Fireproof Homeschool: Preparing for Emergencies

Fireproof Homeschool: Preparing for EmergenciesFire! Hurricane! Tornado!No matter where you live, your family can find…

Fireproof Homeschool: Preparing for Emergencies

Fire! Hurricane! Tornado!

No matter where you live, your family can find itself engulfed in a natural emergency. As a homeschooler, it is easy to overlook this important issue. If our kids attended public school, they would be taught safety measures according to their home states location and educational guidelines.

As a young girl, I lived in Southern California. It was very routine for us to have fire drills and duck and cover drills. We lived in a wildfire and earthquake zone so it was ineptitude that we children knew what to expect during an emergency so we would not panic in the midst of a real life situation.

As a homeschool family we enjoy the process of organizing and planning our children’s education. We dive into subjects and topics with charged enthusiasm. Whether you choose to teach your children according to state standards or provide a hands-on approach to learning, emergency preparedness needs to be included in your homeschooling checklist.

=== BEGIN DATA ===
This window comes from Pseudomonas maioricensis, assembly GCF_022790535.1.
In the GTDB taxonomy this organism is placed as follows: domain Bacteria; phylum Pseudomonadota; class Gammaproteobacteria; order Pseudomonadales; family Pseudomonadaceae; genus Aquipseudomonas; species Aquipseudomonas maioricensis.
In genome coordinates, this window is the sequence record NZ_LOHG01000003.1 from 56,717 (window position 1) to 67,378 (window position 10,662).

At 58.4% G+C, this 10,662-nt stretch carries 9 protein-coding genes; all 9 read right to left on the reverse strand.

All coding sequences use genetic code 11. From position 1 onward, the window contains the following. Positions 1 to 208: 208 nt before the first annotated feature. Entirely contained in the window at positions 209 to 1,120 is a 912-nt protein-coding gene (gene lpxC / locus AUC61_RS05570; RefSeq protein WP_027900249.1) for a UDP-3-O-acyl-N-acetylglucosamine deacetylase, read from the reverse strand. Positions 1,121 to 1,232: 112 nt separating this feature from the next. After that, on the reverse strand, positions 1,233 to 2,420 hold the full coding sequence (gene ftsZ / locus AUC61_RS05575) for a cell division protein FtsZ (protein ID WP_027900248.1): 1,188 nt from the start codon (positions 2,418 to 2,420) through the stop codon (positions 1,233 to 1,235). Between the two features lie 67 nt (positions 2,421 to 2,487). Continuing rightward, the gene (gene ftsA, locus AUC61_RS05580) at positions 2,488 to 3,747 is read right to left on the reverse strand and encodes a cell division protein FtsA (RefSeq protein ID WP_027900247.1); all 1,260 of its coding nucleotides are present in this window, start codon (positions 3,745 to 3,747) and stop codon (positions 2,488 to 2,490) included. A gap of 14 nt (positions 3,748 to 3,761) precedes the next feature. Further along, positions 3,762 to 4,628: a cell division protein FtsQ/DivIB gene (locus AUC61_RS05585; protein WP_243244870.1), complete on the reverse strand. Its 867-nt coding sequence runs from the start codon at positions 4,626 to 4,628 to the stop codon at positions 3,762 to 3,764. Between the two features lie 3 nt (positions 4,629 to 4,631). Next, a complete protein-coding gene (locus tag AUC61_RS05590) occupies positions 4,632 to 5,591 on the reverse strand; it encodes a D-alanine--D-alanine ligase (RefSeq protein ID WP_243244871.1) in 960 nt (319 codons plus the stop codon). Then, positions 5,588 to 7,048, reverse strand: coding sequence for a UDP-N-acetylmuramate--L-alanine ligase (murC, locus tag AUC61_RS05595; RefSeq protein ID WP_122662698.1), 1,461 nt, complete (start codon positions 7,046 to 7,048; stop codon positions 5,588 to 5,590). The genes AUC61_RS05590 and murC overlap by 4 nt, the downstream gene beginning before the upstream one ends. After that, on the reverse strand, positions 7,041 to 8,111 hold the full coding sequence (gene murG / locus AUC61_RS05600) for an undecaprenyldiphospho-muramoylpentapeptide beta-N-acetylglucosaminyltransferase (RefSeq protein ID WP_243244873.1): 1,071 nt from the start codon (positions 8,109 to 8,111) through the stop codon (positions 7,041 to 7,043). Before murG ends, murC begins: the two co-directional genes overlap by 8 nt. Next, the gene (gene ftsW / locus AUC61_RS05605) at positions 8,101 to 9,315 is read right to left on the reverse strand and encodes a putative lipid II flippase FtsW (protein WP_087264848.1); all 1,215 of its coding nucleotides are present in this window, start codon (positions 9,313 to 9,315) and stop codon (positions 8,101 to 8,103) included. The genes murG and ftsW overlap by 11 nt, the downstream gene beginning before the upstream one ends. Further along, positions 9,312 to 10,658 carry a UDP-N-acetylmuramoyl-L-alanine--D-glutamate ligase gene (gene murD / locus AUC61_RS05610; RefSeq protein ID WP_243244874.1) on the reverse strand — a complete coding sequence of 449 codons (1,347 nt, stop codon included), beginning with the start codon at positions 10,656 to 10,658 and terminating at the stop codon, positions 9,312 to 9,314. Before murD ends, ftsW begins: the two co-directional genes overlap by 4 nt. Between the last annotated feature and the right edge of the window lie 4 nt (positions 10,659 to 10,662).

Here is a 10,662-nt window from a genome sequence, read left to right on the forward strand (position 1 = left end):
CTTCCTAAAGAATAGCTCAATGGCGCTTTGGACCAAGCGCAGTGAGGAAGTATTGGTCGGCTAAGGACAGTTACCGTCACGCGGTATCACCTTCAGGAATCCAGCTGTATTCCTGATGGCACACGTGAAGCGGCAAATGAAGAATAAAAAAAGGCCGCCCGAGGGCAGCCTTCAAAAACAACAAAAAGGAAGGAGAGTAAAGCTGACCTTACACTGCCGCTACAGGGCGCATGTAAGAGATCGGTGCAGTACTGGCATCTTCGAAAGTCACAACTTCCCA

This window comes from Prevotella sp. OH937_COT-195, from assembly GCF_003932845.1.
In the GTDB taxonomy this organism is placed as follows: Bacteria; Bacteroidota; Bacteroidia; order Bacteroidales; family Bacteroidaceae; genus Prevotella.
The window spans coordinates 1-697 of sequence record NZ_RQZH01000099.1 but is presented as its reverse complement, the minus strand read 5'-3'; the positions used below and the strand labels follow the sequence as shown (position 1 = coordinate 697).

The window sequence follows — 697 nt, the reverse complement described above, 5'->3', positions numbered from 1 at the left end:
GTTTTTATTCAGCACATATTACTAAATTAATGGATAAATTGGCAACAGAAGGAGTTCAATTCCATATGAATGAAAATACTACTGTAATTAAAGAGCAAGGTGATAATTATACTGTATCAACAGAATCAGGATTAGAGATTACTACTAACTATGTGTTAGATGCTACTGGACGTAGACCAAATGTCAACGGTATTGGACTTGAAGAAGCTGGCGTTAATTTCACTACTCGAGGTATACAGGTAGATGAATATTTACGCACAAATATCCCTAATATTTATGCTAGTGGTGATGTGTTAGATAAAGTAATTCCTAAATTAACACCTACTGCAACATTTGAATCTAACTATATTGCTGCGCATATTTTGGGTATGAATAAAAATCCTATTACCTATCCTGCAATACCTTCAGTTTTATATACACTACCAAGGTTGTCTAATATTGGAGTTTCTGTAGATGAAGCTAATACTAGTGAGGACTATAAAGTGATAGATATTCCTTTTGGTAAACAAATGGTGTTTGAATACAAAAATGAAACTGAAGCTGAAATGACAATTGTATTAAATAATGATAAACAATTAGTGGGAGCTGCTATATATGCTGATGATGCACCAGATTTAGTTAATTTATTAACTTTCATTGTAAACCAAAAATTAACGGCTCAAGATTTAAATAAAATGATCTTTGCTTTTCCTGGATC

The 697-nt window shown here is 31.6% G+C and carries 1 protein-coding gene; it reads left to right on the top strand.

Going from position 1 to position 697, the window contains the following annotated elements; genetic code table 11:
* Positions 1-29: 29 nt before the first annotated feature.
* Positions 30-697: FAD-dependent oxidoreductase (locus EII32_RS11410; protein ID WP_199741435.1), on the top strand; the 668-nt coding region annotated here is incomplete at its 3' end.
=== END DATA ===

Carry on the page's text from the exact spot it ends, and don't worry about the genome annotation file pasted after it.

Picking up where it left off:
Take the time to talk through the natural disasters that are likely to occur where you live or travel with your children.


What are examples of situations that could occur during each type of emergency?

What would your family do during each type of emergency?


Form a family emergency plan.

Make a list of what to do during an emergency.

Make a disaster kit. Include water, food, medicine, emergency contact information and anything else your family would need in an emergency.


Make it a priority to run drills. For example, if you live in a fire zone, have evacuation drills. Have a designated meeting place. Practice at least a few times within the first few weeks after the plan is established to get the “bugs” out. Then drill about once every month or two.

Be sure to run surprise drills! There is a big difference between a scheduled and surprise drill.


After each drill discuss how the family performed. Were there any critical mistakes? Is the family working like a team, or is there confusion?


After you have established a family emergency plan practice often and celebrate success. When the family gets everything down you can even do a mini celebration. Ice cream almost always works!

While we have incredible freedom as homeschoolers, there are many ideas and subjects that we should incorporate into our own school environments. Yes, children are safe and secure from many of the negative influences offered buffet style in a public school setting, but there are great benefits to looking objectively at the things they try to teach.

Emergency preparedness simply must become a part of our homeschooling routines.